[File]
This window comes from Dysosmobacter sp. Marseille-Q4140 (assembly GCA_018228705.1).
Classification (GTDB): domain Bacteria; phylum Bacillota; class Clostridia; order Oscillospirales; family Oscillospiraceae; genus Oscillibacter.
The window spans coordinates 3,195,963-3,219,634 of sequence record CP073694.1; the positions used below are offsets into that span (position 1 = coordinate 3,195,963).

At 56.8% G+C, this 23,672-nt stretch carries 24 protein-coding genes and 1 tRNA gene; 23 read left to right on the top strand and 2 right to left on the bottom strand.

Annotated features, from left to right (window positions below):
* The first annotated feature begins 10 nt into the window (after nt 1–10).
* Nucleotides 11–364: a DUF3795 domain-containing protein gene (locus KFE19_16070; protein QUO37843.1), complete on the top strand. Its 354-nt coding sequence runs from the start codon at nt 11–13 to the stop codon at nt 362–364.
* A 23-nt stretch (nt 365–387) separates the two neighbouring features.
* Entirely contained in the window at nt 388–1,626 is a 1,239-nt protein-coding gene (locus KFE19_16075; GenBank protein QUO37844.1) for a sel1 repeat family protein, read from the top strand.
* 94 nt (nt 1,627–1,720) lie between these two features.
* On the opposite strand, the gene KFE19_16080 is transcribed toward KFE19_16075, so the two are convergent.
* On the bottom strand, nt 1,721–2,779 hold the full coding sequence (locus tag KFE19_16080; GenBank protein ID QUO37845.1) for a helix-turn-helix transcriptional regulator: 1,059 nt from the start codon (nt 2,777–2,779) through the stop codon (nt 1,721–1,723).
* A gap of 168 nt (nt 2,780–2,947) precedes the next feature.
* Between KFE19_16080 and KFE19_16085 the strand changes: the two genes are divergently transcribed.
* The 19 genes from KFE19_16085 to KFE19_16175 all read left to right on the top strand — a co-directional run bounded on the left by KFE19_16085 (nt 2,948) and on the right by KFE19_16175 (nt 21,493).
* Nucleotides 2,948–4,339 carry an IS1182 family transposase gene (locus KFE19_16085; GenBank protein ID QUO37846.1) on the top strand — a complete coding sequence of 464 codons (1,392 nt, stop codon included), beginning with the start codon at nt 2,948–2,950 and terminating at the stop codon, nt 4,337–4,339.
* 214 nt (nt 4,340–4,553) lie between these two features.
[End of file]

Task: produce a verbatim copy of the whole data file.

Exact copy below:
This window comes from Dysosmobacter sp. Marseille-Q4140 (assembly GCA_018228705.1).
Classification (GTDB): domain Bacteria; phylum Bacillota; class Clostridia; order Oscillospirales; family Oscillospiraceae; genus Oscillibacter.
The window spans coordinates 3,195,963-3,219,634 of sequence record CP073694.1; the positions used below are offsets into that span (position 1 = coordinate 3,195,963).

At 56.8% G+C, this 23,672-nt stretch carries 24 protein-coding genes and 1 tRNA gene; 23 read left to right on the top strand and 2 right to left on the bottom strand.

Annotated features, from left to right (window positions below):
* The first annotated feature begins 10 nt into the window (after nt 1–10).
* Nucleotides 11–364: a DUF3795 domain-containing protein gene (locus KFE19_16070; protein QUO37843.1), complete on the top strand. Its 354-nt coding sequence runs from the start codon at nt 11–13 to the stop codon at nt 362–364.
* A 23-nt stretch (nt 365–387) separates the two neighbouring features.
* Entirely contained in the window at nt 388–1,626 is a 1,239-nt protein-coding gene (locus KFE19_16075; GenBank protein QUO37844.1) for a sel1 repeat family protein, read from the top strand.
* 94 nt (nt 1,627–1,720) lie between these two features.
* On the opposite strand, the gene KFE19_16080 is transcribed toward KFE19_16075, so the two are convergent.
* On the bottom strand, nt 1,721–2,779 hold the full coding sequence (locus tag KFE19_16080; GenBank protein ID QUO37845.1) for a helix-turn-helix transcriptional regulator: 1,059 nt from the start codon (nt 2,777–2,779) through the stop codon (nt 1,721–1,723).
* A gap of 168 nt (nt 2,780–2,947) precedes the next feature.
* Between KFE19_16080 and KFE19_16085 the strand changes: the two genes are divergently transcribed.
* The 19 genes from KFE19_16085 to KFE19_16175 all read left to right on the top strand — a co-directional run bounded on the left by KFE19_16085 (nt 2,948) and on the right by KFE19_16175 (nt 21,493).
* Nucleotides 2,948–4,339 carry an IS1182 family transposase gene (locus KFE19_16085; GenBank protein ID QUO37846.1) on the top strand — a complete coding sequence of 464 codons (1,392 nt, stop codon included), beginning with the start codon at nt 2,948–2,950 and terminating at the stop codon, nt 4,337–4,339.
* 214 nt (nt 4,340–4,553) lie between these two features.